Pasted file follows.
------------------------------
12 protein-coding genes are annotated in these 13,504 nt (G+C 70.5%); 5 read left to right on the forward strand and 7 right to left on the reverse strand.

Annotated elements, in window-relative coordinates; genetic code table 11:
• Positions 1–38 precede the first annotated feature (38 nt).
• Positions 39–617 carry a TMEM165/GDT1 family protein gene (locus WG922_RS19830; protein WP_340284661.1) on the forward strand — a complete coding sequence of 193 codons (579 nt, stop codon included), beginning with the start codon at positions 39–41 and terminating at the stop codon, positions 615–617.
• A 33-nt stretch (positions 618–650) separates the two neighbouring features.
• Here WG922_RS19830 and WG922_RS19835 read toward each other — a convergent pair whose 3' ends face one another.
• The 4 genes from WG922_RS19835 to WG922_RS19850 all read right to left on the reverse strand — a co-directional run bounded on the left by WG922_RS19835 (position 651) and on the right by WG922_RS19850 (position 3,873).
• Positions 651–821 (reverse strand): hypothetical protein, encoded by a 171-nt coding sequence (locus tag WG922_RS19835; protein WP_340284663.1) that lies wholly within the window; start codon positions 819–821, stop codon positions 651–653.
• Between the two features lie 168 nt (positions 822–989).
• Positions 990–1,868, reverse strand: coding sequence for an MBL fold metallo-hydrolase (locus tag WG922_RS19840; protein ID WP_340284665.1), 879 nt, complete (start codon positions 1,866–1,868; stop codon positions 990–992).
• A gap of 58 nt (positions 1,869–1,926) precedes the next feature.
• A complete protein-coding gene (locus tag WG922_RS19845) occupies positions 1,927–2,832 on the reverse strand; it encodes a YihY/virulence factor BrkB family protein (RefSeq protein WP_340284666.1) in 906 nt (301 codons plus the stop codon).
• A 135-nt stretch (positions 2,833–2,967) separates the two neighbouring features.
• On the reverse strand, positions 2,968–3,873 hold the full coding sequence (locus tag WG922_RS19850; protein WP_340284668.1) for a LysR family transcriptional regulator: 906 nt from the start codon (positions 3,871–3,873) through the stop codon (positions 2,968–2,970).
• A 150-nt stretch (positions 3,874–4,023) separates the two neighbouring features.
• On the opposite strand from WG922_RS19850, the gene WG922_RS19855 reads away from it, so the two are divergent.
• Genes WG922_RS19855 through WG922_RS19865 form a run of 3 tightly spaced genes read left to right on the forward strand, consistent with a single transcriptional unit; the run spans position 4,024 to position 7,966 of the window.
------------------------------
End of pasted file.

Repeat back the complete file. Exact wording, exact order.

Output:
12 protein-coding genes are annotated in these 13,504 nt (G+C 70.5%); 5 read left to right on the forward strand and 7 right to left on the reverse strand.

Annotated elements, in window-relative coordinates; genetic code table 11:
• Positions 1–38 precede the first annotated feature (38 nt).
• Positions 39–617 carry a TMEM165/GDT1 family protein gene (locus WG922_RS19830; protein WP_340284661.1) on the forward strand — a complete coding sequence of 193 codons (579 nt, stop codon included), beginning with the start codon at positions 39–41 and terminating at the stop codon, positions 615–617.
• A 33-nt stretch (positions 618–650) separates the two neighbouring features.
• Here WG922_RS19830 and WG922_RS19835 read toward each other — a convergent pair whose 3' ends face one another.
• The 4 genes from WG922_RS19835 to WG922_RS19850 all read right to left on the reverse strand — a co-directional run bounded on the left by WG922_RS19835 (position 651) and on the right by WG922_RS19850 (position 3,873).
• Positions 651–821 (reverse strand): hypothetical protein, encoded by a 171-nt coding sequence (locus tag WG922_RS19835; protein WP_340284663.1) that lies wholly within the window; start codon positions 819–821, stop codon positions 651–653.
• Between the two features lie 168 nt (positions 822–989).
• Positions 990–1,868, reverse strand: coding sequence for an MBL fold metallo-hydrolase (locus tag WG922_RS19840; protein ID WP_340284665.1), 879 nt, complete (start codon positions 1,866–1,868; stop codon positions 990–992).
• A gap of 58 nt (positions 1,869–1,926) precedes the next feature.
• A complete protein-coding gene (locus tag WG922_RS19845) occupies positions 1,927–2,832 on the reverse strand; it encodes a YihY/virulence factor BrkB family protein (RefSeq protein WP_340284666.1) in 906 nt (301 codons plus the stop codon).
• A 135-nt stretch (positions 2,833–2,967) separates the two neighbouring features.
• On the reverse strand, positions 2,968–3,873 hold the full coding sequence (locus tag WG922_RS19850; protein WP_340284668.1) for a LysR family transcriptional regulator: 906 nt from the start codon (positions 3,871–3,873) through the stop codon (positions 2,968–2,970).
• A 150-nt stretch (positions 3,874–4,023) separates the two neighbouring features.
• On the opposite strand from WG922_RS19850, the gene WG922_RS19855 reads away from it, so the two are divergent.
• Genes WG922_RS19855 through WG922_RS19865 form a run of 3 tightly spaced genes read left to right on the forward strand, consistent with a single transcriptional unit; the run spans position 4,024 to position 7,966 of the window.